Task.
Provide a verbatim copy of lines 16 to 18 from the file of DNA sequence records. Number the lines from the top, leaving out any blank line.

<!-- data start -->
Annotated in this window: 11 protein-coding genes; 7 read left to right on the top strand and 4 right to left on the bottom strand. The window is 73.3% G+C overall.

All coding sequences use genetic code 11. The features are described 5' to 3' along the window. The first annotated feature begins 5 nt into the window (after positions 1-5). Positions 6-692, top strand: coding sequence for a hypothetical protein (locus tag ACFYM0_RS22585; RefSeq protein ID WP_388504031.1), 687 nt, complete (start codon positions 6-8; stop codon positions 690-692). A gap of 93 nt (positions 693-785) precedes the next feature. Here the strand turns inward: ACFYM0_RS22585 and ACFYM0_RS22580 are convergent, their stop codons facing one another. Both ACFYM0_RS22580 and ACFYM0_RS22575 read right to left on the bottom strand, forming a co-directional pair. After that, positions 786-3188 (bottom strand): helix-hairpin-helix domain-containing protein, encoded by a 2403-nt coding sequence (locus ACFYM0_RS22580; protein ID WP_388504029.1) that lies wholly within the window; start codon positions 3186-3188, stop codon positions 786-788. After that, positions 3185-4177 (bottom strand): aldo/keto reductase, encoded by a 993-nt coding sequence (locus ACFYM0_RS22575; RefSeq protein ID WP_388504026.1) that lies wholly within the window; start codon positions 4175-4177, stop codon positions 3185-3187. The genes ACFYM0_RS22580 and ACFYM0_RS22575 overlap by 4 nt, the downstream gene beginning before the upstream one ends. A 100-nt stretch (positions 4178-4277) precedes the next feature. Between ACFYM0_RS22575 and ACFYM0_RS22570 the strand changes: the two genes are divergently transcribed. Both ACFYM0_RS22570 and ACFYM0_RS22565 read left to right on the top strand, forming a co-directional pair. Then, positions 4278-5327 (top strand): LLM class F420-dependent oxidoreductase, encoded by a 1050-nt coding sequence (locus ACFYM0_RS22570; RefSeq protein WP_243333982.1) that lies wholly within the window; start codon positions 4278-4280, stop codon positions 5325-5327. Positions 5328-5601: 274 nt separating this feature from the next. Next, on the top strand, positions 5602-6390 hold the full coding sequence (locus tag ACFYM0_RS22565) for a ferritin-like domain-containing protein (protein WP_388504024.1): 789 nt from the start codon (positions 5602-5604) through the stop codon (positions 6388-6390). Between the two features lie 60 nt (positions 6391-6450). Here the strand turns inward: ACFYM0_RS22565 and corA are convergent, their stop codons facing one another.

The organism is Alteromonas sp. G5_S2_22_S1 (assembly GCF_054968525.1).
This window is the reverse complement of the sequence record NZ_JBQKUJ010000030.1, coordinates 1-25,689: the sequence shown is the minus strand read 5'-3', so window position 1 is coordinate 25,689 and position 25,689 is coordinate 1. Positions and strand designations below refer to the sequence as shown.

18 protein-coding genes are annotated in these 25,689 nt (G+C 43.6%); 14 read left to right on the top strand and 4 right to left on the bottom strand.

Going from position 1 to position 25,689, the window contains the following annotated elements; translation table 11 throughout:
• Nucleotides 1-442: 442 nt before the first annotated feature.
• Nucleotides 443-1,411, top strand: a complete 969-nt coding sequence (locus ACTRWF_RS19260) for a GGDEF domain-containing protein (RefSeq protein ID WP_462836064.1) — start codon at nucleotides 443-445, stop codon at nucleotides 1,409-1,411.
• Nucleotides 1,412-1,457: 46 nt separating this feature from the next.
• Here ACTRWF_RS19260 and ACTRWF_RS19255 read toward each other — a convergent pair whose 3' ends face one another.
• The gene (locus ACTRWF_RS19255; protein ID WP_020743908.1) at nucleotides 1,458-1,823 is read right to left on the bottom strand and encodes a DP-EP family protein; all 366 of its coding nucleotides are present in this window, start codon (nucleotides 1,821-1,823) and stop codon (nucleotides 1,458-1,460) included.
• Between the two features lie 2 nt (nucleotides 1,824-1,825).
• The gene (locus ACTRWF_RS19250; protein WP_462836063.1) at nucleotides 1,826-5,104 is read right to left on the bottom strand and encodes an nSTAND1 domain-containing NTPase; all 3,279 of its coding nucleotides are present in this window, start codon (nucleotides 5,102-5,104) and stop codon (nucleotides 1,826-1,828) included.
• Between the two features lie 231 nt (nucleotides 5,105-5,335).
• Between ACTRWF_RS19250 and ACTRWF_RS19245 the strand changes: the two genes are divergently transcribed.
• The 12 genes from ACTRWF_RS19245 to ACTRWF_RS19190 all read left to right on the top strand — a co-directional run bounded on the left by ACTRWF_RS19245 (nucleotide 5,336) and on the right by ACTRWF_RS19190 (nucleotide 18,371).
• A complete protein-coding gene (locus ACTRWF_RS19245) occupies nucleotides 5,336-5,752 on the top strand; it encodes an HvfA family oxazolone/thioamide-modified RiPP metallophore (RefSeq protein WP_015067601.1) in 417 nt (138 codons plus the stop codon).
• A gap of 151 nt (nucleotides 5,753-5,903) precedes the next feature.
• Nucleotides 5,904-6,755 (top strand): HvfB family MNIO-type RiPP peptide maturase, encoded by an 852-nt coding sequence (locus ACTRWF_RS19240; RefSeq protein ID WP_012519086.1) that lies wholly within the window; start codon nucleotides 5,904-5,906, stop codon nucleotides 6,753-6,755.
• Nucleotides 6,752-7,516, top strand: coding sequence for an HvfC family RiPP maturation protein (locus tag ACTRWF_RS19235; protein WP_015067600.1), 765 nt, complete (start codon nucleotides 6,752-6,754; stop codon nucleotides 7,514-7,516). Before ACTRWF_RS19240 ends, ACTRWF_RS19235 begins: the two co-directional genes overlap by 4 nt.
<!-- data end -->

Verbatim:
• The 12 genes from ACTRWF_RS19245 to ACTRWF_RS19190 all read left to right on the top strand — a co-directional run bounded on the left by ACTRWF_RS19245 (nucleotide 5,336) and on the right by ACTRWF_RS19190 (nucleotide 18,371).
• A complete protein-coding gene (locus ACTRWF_RS19245) occupies nucleotides 5,336-5,752 on the top strand; it encodes an HvfA family oxazolone/thioamide-modified RiPP metallophore (RefSeq protein WP_015067601.1) in 417 nt (138 codons plus the stop codon).
• A gap of 151 nt (nucleotides 5,753-5,903) precedes the next feature.